CSI and Diane met in 1989. Previously, she had lived most of her life in a state institution. Her history noted she was a person with profound intellectual disabilities, spastic quadriplegia, and serious behavioral issues.
Diane’s Cerebral Palsy had left her unable to control any part of her body other than her eyes, which she could consistently and voluntarily control. She and CSI staff quickly learned to communicate with each other as follows: up meant yes, down meant no, and Diane’s gaze upon objects and pictures communicated to staff what she was thinking about. Her new means of communication erased her “behavior” problems and gave her a sense she could control her new life. One questions whether Diane, in fact, was a person with intellectual disabilities.
Not long thereafter, Di (or Lady Di as she became known by those who knew and loved her) heard staff talking about traveling to Montreal on their personal vacations and, suddenly, Di wanted to go, too. Key staff believed it was possible, but CSI’s Executive Director in Massachusetts understandably had concerns about the feasibility and safety of the venture. Detailed planning ensued, and soon the van was being packed with Ensure, Depends, Chux, hot/cold coolers, medications, nebulizer machine, shower chair, PT mat, braces, blender, special feeding equipment, clothes, wheelchair, two staff, and, happily, Di.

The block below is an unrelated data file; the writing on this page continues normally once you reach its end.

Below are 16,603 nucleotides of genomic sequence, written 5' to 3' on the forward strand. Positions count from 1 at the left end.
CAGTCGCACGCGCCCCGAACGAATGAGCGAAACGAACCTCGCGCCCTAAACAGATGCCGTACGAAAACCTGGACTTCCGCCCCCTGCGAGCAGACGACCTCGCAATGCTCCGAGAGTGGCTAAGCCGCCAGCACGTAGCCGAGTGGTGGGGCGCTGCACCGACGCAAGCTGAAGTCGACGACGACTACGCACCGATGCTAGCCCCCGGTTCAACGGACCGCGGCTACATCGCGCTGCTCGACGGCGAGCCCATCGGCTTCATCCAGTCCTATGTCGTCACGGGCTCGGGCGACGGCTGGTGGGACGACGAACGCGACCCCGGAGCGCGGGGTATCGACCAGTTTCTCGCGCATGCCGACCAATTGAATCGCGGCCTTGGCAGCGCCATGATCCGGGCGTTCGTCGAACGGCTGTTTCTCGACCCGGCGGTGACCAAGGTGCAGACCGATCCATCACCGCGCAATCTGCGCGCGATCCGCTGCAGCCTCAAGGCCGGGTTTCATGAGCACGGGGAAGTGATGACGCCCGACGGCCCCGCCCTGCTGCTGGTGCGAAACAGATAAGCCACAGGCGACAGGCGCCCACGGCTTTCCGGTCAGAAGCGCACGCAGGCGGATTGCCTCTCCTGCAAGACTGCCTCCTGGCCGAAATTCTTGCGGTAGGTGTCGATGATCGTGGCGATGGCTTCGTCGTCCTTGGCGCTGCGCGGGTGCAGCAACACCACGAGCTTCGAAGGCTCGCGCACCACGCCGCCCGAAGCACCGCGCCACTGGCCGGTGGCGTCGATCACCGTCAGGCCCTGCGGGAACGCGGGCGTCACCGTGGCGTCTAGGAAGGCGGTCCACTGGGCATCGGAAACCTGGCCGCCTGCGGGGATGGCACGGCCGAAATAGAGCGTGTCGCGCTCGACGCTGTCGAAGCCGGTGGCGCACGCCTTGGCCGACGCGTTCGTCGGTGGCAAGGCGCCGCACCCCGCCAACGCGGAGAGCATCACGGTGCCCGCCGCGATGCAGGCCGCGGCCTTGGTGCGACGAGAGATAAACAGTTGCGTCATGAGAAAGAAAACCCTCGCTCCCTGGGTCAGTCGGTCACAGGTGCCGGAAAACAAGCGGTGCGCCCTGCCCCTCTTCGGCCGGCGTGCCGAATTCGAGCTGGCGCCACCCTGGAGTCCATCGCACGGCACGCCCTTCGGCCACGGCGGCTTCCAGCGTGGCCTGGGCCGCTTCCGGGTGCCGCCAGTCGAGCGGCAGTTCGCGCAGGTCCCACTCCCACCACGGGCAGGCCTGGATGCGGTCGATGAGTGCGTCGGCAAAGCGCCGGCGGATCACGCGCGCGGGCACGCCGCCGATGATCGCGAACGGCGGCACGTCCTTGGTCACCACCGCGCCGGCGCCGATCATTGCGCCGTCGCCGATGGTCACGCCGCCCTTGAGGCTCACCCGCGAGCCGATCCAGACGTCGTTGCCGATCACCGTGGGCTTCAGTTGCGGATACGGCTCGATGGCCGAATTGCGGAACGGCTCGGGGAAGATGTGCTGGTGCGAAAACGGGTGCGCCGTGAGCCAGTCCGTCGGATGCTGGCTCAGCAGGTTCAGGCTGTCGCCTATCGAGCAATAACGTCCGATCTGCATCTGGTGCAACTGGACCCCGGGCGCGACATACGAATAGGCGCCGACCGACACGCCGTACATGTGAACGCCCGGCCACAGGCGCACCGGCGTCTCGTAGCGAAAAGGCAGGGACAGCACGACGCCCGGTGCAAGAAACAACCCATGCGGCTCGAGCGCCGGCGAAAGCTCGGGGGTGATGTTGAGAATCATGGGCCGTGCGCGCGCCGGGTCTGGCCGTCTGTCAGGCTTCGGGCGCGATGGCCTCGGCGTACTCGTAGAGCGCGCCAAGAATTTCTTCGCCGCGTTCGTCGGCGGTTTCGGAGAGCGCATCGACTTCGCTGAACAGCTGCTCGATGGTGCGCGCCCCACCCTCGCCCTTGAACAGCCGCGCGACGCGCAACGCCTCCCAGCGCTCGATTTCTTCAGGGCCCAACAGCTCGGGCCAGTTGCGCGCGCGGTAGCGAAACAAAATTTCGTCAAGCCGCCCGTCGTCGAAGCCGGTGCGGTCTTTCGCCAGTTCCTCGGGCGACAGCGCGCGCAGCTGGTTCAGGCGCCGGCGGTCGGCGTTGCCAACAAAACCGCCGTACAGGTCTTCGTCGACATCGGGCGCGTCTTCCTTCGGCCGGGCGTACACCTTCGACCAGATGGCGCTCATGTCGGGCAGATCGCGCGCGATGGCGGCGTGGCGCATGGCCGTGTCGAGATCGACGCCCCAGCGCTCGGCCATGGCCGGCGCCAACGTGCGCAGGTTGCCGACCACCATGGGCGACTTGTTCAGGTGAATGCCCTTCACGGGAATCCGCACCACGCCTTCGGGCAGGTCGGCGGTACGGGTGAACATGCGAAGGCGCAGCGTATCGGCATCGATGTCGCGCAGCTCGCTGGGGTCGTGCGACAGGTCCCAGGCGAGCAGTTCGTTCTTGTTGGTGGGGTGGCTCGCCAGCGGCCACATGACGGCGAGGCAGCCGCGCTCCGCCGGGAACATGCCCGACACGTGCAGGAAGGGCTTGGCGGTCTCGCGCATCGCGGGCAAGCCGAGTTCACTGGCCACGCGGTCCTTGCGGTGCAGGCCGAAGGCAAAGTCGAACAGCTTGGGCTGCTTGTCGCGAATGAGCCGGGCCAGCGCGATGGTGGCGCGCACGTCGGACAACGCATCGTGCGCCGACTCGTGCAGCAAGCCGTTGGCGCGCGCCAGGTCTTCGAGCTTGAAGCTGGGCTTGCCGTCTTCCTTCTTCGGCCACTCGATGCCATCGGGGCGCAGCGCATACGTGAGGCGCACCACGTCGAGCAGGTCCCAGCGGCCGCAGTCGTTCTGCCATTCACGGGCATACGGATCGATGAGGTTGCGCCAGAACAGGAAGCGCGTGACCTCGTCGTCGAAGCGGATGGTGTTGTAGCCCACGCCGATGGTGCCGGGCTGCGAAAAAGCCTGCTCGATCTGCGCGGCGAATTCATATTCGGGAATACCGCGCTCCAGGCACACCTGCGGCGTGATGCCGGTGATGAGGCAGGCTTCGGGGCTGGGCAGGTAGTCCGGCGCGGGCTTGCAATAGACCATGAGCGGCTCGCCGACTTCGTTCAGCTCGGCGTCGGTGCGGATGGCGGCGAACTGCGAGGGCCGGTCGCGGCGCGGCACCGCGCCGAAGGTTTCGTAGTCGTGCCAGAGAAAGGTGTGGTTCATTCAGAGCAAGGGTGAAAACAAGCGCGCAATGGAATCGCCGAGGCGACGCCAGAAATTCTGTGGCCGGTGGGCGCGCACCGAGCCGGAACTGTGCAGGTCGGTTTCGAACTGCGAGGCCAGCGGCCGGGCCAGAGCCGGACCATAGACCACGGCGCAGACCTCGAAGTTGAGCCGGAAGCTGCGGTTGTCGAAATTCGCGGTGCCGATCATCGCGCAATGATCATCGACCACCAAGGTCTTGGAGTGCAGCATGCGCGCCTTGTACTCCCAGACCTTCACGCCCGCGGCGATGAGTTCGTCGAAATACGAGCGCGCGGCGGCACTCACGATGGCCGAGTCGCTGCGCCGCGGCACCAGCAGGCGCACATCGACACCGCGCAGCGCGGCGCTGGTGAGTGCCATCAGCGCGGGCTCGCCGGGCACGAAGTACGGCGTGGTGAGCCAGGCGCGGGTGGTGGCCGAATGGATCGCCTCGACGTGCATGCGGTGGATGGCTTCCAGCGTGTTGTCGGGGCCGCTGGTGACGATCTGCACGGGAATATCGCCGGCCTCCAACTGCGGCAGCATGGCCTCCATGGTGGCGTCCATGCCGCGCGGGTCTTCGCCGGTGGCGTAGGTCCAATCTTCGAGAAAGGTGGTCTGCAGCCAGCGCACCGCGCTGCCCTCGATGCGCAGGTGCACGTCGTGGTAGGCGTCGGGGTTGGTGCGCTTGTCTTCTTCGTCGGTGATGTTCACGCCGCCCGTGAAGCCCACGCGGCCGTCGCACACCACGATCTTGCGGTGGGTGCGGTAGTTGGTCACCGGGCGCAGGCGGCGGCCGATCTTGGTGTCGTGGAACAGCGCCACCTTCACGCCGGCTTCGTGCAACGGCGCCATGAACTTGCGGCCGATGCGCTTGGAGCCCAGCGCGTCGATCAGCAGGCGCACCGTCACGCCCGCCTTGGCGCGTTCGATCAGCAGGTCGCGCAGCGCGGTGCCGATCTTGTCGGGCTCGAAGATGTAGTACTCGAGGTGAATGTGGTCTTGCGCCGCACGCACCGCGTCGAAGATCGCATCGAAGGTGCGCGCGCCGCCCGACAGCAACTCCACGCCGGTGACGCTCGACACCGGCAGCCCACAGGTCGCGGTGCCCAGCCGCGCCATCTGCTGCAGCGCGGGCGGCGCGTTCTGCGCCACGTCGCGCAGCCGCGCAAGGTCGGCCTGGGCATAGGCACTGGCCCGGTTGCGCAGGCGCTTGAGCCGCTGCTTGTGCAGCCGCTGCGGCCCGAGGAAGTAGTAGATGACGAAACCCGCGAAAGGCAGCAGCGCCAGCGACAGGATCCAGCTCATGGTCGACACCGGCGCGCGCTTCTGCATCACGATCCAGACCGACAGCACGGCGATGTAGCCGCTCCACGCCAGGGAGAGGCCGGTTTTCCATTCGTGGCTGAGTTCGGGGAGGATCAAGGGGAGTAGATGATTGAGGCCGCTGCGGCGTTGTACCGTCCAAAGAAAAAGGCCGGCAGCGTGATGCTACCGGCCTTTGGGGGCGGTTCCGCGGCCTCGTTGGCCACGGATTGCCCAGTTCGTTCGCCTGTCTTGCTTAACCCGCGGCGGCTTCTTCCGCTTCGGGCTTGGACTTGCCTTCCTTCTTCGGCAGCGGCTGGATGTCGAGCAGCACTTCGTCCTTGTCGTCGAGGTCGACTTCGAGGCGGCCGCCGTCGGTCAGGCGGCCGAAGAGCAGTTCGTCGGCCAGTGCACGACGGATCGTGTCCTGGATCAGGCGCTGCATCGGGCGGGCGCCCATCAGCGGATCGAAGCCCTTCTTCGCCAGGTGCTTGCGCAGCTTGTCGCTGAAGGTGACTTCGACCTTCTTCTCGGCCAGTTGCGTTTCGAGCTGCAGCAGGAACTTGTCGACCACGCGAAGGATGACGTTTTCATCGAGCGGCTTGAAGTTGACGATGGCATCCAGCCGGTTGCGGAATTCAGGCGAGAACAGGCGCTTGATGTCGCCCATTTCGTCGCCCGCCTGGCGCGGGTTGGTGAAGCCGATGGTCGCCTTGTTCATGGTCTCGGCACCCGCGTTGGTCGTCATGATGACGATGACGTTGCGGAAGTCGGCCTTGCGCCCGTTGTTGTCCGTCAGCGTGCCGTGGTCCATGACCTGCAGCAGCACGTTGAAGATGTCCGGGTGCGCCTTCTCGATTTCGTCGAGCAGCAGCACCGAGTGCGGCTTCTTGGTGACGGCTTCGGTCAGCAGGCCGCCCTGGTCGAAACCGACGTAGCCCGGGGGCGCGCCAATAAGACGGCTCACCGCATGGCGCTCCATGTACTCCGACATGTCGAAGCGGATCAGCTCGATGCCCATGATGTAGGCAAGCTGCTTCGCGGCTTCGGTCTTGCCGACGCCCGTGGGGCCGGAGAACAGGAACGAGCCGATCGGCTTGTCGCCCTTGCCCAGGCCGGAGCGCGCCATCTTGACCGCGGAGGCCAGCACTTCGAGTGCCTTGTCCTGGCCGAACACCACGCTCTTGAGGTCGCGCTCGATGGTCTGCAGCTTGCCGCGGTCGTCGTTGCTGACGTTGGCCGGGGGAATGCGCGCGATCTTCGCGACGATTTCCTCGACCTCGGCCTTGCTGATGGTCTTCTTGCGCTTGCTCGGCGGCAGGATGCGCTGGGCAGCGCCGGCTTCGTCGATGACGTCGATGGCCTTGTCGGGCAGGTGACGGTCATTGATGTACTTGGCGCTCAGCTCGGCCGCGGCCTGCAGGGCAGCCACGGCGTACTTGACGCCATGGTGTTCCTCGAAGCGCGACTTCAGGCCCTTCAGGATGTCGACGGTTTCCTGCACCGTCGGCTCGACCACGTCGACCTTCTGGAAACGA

They stayed in bed and breakfasts along the way, several of which were not accessible. Often Di slept on her PT mat on the floor for safety. Sometimes she was carried room to room by her staff if her chair could not be accommodated, all the while laughing infectiously. Once in Montreal, Di heard the raucous music coming from the Hard Rock Café and decided a visit was a must. Would the hefty, male bouncers carry her large, modified wheelchair up the stairs if staff would carry her? Not necessary; instead, the men carried Di in her chair to the second floor Cafe. Di was in heaven for the rest of the evening – loud music, great food, and good looking men giving her attention. Staff supplied a portable blender from the van and Café staff made Di’s food the necessary consistency.
In following years, Di took many vacations. While each required extensive planning, no issue seemed insurmountable following the introductory trip to Montreal. Di’s love of life touched many people in the several years she was supported by CSI, not only staff, but many persons in her community. In 2003, Di passed away in her own home, surrounded by those who loved her.